PR professionals know how to create buzz for their clients by using social media, developing strategic partnerships with other companies or organizations (think sponsorships), engaging in community outreach programs like volunteering events, and creating event marketing campaigns around current issues or causes that are important to them (i.e., World AIDS Day), and much more (Brandsphere).
Three types of Public Relations
Public Relations is a way that starts mutually beneficial relationships between organizations and their target audience. The goal of public relations is to achieve a positive image for an organization or individual through media tools, such as press releases and social media posts.
This is the media that a company has control over. It includes anything from the company’s website to its blog and social media accounts. Managers must pay attention to this kind of PR because it’s one of the best ways to reach their target audience.
This is an indirect form of publicity that comes from being mentioned in other companies’ content, such as news articles or blog posts. As opposed to owned media, earned media doesn’t require any effort; as long as your business does something interesting enough for people to write about it, you can get free advertising.
However, getting enough coverage will take time and effort—you’ll need good relationships with reporters so they’ll want to write about your brand regularly
Contrary to earned media, paid media is precisely those types of paid advertisements. This refers to ads in print publications or online banners placed at agreed rates with publishers/agencies. Think Facebook ads and PPC marketing, and you get the idea.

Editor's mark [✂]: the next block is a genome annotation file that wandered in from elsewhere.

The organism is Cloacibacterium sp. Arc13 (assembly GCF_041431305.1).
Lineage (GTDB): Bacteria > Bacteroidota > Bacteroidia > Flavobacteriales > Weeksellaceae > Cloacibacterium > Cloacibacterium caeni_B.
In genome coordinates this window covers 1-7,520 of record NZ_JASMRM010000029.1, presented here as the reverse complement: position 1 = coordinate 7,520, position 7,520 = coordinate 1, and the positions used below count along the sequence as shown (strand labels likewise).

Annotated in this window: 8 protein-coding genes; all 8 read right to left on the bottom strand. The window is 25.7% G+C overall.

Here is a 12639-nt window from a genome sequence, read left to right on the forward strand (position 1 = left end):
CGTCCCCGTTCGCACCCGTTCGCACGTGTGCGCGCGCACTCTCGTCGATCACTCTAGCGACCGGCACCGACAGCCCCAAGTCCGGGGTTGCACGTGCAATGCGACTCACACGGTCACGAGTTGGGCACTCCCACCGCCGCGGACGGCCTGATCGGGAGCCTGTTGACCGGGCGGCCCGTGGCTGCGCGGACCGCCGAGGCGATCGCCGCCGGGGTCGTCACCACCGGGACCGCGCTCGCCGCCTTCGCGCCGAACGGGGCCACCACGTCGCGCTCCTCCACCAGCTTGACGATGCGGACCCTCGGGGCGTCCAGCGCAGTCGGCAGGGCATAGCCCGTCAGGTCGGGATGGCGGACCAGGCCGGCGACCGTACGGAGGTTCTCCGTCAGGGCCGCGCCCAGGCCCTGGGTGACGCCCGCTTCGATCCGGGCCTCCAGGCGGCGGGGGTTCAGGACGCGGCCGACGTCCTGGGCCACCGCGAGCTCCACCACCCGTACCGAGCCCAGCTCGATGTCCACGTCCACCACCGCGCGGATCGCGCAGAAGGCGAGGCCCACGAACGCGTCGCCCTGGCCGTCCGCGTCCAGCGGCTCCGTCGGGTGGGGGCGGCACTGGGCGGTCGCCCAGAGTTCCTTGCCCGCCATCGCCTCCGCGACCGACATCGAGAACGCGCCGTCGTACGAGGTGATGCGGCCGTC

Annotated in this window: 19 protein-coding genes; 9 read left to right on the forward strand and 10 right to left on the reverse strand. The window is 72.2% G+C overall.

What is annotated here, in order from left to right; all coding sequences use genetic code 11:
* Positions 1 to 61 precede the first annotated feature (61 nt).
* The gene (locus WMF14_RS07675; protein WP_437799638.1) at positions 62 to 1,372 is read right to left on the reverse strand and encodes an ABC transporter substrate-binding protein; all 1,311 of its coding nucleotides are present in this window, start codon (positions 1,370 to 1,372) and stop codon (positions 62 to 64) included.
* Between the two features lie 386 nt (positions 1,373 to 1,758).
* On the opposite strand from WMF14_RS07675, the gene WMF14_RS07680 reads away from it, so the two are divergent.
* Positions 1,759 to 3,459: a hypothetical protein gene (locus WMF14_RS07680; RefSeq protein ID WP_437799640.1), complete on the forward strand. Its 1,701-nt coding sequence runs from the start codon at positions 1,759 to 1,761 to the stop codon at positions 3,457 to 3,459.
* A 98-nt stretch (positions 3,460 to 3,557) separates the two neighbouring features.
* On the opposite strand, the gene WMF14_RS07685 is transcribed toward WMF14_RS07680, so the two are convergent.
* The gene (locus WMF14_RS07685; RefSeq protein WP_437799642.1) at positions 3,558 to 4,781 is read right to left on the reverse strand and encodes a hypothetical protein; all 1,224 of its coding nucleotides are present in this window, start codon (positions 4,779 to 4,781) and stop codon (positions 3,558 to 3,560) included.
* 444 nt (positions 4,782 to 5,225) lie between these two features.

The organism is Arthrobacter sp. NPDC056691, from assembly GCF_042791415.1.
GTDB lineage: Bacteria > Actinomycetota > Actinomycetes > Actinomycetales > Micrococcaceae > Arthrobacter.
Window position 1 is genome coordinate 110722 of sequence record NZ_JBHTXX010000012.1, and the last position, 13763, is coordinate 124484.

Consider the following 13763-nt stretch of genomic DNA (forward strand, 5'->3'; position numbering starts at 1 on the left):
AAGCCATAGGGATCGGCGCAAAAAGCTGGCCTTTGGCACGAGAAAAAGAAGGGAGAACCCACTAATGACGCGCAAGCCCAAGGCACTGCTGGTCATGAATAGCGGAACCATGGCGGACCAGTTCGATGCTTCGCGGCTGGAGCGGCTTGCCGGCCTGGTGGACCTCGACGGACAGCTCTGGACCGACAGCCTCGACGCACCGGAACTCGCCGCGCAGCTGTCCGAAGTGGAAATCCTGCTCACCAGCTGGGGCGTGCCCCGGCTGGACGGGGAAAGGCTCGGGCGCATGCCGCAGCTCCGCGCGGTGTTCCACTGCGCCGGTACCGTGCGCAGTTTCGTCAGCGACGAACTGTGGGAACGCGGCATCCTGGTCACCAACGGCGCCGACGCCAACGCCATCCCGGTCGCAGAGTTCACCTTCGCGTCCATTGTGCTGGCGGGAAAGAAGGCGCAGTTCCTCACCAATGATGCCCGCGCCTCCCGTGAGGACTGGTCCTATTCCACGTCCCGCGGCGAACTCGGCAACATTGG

What is PR’s Role in Brand Management?
When Hyder said that most chief marketing officers don’t understand how PR works and how to measure it, she’s on point. Many are still living in the 1990s when it comes to public relations, so most PR strategies don’t work today. They work independently – outside of brand management.
However, it somewhat failed.
What PR needs, instead, is to understand how branding works. PR managers should work with brand managers to craft an effective PR strategy. After all, PR is a vital communication tactic that supports branding. It has a critical role in every level of the sales funnel. Thus, the marketing team needs to integrate it into every step of the marketing plan.
Public relation is an essential part of brand management. While it isn’t a replacement for exemplary business practices, PR can build and maintain relationships, share your story with the media, and build trust and credibility—all of which play a role in shaping how people view your company.
The more positive information you share about yourself and your products or services, the more likely it will be that media outlets and consumers will look favorably at what you offer. Even if there are negative aspects about your company or product line (which there almost always are), PR professionals know that the key is providing balanced coverage that’s fair and accurate.
PR today should be sales-enabled. But you also need to understand that marketing and PR should work at influencing – not controlling – the consumer.
If media and analysts were the only things that influenced consumers’ behavior before, today’s case is no longer the case. There are social media influencers, among others, that changed the marketing game. And it will continue to change in the future.